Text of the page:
Founders’ Keepers

This year's glut of summer books brings with it several new specimens of "Founders' Chic," a sub-genre of pop history for which there seems to be a just about unlimited market. At least one of this season's offerings comes from a reputable scholar: Gordon S. Wood of Brown University. Berkeley professor emeritus Robert Middlekauff reviews Wood's Revolutionary Characters in the Washington Post. I have a review of it myself in the new issue of The American Conservative, which ought to be in shops and subscribers' mailboxes within a week or so. It's a difficult book to review because Wood presents deceptively simple arguments: when summarized by reviewers they look like nothing very surprising, but the power of his analysis is in adding fresh life to interpretations that have become either rote or unfashionable in scholarly circles. I was grateful to have 2400 words or so for my review in TAC; it takes a bit of space to get across what sets Wood's book apart from — and above — the pack.

Then there's Bill Bennett's America: The Last Best Hope, a 500-page history of America from Columbus to Woodrow Wilson that comes in for a drubbing from the New York Observer. I thought the reviewer was exaggerating when he wrote, "It takes a man with a certain singular talent to write a history of America empty of originality and devoid of insight." Surely it's much easier to write a by-the-numbers history of America without originality or insight than to produce one that breaks new ground. But then I had a look at the book for myself and, sure enough, its most remarkable quality is its blankness. Not scholarly detachment — not at all — but a simple unwillingness on the part of Bennett's ghostwriter (I presume) to attempt any kind of argument at all. It's not a badly written book, if one chooses to overlook the author's predilection for emphatic italics (three or four to a page) and chatty prose, but it has nothing at all to say. The Observer reviewer is also quite right to scoff at "Bennett's" bibliography, which consists almost exclusively of a few classic general works. The reader would be better served by consulting them directly than bothering with the "Bennett" re-write.

There's quite a contrast between Bennett's book and Wood's. The latter can take well-worn material and make something compelling out of it, whether or not we already know the story. Bennett's book is an exercize in recitation; he's not even arguing a particularly hard neocon line. Perhaps a product without any daring or perspective at all simply sells better.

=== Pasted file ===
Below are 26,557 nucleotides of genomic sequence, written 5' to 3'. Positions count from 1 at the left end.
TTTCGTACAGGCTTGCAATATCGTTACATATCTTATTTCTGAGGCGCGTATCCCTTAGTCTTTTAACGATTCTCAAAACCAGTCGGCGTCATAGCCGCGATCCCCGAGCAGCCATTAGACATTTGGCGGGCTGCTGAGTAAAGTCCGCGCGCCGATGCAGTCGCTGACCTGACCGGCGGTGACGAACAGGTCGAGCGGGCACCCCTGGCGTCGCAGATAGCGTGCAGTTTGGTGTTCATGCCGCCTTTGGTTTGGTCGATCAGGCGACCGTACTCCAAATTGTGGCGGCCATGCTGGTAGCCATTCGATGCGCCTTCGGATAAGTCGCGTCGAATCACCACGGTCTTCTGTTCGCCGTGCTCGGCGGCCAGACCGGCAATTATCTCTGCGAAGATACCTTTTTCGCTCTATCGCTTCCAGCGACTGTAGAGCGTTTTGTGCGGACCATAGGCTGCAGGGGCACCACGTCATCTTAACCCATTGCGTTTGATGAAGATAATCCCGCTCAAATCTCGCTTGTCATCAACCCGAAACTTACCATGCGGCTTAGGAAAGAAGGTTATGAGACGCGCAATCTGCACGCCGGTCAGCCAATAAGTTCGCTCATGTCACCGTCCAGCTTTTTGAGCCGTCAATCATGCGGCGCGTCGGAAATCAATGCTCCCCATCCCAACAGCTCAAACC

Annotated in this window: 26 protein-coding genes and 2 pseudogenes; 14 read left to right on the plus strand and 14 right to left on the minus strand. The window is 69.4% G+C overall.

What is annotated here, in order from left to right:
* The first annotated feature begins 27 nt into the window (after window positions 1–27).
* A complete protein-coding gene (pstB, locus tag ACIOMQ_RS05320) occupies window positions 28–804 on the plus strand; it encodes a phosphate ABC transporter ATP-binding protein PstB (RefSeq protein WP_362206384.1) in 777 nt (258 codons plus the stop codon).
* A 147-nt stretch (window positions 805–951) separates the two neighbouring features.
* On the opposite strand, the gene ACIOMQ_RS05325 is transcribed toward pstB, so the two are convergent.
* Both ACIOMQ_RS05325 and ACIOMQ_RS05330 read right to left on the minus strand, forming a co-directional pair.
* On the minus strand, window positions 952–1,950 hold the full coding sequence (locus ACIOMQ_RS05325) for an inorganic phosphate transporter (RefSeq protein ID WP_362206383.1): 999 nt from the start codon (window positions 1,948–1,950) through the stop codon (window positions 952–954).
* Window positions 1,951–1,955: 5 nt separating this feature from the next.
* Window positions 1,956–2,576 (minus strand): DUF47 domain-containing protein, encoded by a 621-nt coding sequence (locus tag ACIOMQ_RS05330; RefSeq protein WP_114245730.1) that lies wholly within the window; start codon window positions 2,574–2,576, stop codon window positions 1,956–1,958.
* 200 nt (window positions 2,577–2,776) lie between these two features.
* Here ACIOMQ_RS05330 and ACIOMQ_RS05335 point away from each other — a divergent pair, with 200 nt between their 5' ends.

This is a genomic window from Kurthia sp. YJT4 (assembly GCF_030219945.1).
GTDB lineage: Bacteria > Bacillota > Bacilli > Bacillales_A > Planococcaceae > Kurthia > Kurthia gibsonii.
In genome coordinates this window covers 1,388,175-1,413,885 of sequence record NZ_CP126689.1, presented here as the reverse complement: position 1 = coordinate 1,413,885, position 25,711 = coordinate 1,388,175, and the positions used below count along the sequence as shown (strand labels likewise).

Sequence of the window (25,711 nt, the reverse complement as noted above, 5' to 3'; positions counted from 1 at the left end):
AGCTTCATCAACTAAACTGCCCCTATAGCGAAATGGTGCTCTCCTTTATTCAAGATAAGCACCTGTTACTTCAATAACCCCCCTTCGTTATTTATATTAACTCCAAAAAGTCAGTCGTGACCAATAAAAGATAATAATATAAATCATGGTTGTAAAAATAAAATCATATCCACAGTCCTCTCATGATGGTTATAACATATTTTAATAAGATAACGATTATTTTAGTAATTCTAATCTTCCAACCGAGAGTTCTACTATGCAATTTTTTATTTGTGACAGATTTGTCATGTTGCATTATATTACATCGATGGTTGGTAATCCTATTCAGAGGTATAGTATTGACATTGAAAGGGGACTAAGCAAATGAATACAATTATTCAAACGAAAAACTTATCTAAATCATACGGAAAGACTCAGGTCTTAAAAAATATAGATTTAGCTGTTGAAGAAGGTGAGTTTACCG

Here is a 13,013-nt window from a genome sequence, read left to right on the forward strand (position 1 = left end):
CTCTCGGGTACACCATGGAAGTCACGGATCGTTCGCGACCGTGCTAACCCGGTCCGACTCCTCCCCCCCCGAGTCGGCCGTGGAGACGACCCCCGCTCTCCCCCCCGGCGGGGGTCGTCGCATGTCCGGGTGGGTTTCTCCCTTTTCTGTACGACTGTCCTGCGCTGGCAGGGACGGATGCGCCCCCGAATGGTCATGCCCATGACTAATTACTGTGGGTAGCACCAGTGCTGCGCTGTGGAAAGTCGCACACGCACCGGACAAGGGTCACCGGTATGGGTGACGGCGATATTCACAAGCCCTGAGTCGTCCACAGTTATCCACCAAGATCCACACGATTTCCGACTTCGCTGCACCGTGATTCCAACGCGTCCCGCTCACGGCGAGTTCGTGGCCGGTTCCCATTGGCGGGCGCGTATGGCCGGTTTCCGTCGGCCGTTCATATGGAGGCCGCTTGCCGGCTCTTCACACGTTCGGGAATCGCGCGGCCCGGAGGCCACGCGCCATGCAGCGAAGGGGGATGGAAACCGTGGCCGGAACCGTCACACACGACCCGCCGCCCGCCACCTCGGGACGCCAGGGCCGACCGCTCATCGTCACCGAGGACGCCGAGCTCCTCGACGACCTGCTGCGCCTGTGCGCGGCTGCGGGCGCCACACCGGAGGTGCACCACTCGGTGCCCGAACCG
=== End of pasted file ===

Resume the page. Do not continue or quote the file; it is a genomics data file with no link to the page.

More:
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4 thoughts on “Founders’ Keepers

  1. R J Stove May 29, 2006 / 11:44 pm

    Dan, can you recommend to me an absolute beginners’ guide to (a) the Founding Fathers, (b) the Civil War? Being shamefully ignorant of both topics, I’m seeking something that is, while perhaps a bit more detailed than Wikipedia, written still very much with the tyro in mind. Revisionist stuff of the Charles Beard or Tom Di Lorenzo type is of no earthly use to me, I’m afraid, because I simply don’t know enough of the basics that the revisionists are assailing.

    Maybe a schoolbook from, say, the 1930s (recent enough for passions to have been spent, but old enough to be totally devoid of political correctness or Bennett-style rhetoric) is the way to go with both topics. Yet do such schoolbooks exist? Any advice greatly appreciated.

  2. Daniel McCarthy May 30, 2006 / 5:53 am

    Edmund S. Morgan's The Birth of the Republic, 1763-89 remains a classic narrative political history covering the period from the Revolution to the ratification of the Constitution. You can chase it with Wood's Revolutionary Characters, if my review in TAC makes it sound at all worthwhile — it contains good basic summaries of the character and philosophy of the eight Founders it treats, as well as bringing the reader up to speed with basic scholarly and popular questions about them.

    For (b), I don't think I can recommend anything more highly than The Civil War: A Narrative, by Shelby Foote. It's three volumes of graceful prose (and solid scholarship) for a literate lay readership.

  3. R J Stove May 30, 2006 / 9:56 am

    Thanks for this, Dan. Much appreciated; for a while there I feared I would have to go back to the Horrible History of America which my small nephews revere so much (and which, to do it justice, taught me certain facts), but which is rather lacking in bibliographical street cred, shall we say.

    Three volumes of Shelby Foote sound eminently manageable to a novice. I read the three volumes of John Julius Norwich’s Byzantium years ago, and they formed an ideal introduction to Greek Christendom. Unfortunately Norwich doesn’t write about US politics.

  4. Daniel Larison May 30, 2006 / 3:21 pm

    Lord Norwich writing American history? May we never fall so low! On the Byzantine side, if I might interject in the name of good scholarship everywhere, Norwich’s books are very far from the best that you could have done. If I might suggest some alternatives, for late antiquity I would recommend Averil Cameron’s The Mediterranean World in Late Antiquity, and for the general history of Byzantium Ostrogorsky’s The Byzantine State remains the best one-volume history from Justinian to 1453.

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